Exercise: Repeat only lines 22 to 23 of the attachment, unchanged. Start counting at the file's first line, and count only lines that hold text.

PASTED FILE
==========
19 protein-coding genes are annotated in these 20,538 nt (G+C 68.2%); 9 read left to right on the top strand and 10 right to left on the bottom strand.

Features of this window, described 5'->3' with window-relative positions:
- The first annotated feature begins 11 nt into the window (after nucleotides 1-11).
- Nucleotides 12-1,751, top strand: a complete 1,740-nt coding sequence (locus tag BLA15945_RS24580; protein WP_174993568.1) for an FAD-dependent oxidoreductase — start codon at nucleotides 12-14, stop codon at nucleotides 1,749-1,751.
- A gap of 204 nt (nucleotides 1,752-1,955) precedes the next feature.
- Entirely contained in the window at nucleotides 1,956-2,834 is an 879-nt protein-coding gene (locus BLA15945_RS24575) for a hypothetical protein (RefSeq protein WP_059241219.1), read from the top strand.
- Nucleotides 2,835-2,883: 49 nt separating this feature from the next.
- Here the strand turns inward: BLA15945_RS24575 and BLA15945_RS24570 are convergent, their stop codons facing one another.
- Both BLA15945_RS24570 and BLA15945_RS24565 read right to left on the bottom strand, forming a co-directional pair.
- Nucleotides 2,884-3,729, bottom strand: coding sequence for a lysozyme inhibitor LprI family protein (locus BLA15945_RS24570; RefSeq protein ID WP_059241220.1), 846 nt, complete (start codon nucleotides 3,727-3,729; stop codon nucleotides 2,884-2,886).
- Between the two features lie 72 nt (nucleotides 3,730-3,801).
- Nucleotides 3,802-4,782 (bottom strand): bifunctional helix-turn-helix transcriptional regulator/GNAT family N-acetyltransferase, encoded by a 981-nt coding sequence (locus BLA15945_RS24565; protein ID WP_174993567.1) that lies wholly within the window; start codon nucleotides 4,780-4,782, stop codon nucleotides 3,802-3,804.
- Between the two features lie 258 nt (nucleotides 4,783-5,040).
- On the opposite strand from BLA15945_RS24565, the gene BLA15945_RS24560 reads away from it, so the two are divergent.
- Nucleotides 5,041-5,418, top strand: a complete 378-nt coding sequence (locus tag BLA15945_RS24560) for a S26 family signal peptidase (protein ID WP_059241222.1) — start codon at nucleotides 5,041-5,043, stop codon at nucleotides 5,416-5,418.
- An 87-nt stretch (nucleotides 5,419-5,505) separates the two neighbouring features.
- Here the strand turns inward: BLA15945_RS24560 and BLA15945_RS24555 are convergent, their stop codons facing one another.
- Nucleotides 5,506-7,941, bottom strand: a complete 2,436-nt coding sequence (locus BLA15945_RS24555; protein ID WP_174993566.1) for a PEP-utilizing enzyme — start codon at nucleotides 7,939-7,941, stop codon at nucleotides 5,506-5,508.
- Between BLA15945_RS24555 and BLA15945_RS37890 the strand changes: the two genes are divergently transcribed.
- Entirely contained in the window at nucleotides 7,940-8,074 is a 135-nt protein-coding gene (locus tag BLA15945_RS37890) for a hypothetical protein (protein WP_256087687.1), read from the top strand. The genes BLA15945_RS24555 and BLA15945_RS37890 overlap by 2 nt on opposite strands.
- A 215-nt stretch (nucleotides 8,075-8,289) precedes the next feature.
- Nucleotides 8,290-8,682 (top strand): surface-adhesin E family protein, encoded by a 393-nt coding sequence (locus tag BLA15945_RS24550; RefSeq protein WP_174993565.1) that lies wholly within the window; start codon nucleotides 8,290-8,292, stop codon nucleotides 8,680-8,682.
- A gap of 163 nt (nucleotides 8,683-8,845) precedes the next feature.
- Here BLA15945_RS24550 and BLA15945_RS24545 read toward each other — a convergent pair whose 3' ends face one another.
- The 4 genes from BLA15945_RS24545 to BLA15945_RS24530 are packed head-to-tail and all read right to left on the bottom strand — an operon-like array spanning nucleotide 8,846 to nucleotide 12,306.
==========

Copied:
- Nucleotides 8,290-8,682 (top strand): surface-adhesin E family protein, encoded by a 393-nt coding sequence (locus tag BLA15945_RS24550; RefSeq protein WP_174993565.1) that lies wholly within the window; start codon nucleotides 8,290-8,292, stop codon nucleotides 8,680-8,682.
- A gap of 163 nt (nucleotides 8,683-8,845) precedes the next feature.